Some naively assume that the citizens of this country after the War for Independence were one big happy family. This was hardly the case. They were able to unite (in a measure) against a common foe, but that did not mean that their views of government and its role in the new nation were the same. What was true of the country at large was true of the delegates to the Constitutional convention in particular. There were at least four major divisions among the delegates who gathered as representatives of their respective states in Philadelphia to work on a new Constitution:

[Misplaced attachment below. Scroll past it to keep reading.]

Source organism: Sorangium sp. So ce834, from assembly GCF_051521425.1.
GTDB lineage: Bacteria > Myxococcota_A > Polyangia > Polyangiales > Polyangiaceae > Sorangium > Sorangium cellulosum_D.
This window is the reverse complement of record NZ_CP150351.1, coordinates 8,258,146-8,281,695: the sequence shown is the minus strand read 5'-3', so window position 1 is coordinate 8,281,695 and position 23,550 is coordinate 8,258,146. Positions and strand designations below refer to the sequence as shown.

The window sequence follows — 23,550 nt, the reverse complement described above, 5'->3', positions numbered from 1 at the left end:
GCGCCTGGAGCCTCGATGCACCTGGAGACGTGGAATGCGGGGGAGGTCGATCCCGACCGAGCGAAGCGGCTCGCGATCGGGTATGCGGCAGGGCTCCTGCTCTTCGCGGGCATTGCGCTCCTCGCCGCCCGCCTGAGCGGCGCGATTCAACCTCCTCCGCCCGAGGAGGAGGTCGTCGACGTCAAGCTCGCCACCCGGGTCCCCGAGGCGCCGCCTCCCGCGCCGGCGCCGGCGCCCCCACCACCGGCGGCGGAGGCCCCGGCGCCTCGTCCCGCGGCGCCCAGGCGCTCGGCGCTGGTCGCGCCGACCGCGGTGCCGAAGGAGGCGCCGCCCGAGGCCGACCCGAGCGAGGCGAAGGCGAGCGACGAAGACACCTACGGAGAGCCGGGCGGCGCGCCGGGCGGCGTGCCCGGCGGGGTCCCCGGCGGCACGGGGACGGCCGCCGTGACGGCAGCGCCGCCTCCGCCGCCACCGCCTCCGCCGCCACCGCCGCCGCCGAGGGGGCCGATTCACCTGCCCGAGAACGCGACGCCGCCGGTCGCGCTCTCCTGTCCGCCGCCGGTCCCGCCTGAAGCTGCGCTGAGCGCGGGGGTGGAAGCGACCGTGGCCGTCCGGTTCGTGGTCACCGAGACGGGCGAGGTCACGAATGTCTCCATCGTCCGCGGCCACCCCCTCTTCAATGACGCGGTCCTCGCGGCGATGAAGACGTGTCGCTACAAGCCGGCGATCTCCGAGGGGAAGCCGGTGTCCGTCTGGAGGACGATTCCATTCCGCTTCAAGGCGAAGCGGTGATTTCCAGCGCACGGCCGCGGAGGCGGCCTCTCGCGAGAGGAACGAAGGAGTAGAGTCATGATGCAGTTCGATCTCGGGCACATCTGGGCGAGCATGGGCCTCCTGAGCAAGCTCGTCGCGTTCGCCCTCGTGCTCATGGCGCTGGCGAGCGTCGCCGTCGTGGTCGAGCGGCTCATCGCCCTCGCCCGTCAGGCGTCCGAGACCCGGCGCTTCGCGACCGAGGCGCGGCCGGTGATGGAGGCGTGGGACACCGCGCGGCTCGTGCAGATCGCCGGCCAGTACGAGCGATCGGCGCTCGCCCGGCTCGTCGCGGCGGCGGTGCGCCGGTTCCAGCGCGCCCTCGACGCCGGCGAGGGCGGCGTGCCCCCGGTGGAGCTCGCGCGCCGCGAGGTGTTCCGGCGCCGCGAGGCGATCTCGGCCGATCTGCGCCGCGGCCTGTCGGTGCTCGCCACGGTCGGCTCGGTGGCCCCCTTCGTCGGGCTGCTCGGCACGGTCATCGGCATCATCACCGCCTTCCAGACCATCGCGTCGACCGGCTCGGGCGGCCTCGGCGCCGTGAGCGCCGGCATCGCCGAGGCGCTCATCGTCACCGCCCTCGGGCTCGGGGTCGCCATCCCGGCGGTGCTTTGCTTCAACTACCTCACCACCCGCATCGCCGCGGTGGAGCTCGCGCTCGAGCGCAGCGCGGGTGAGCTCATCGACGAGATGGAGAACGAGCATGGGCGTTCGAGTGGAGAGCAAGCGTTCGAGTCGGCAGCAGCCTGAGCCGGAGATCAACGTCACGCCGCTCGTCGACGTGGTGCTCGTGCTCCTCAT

1. The Federalists vs. the Anti-Federalists
This was the most basic and serious division that existed in the assembly. It is important to realize however that these designations were not used during the debates themselves; they were titles given to the two sides during the ratification debates that took place within the various states. In the convention itself, the terms used were federalists and nationalists.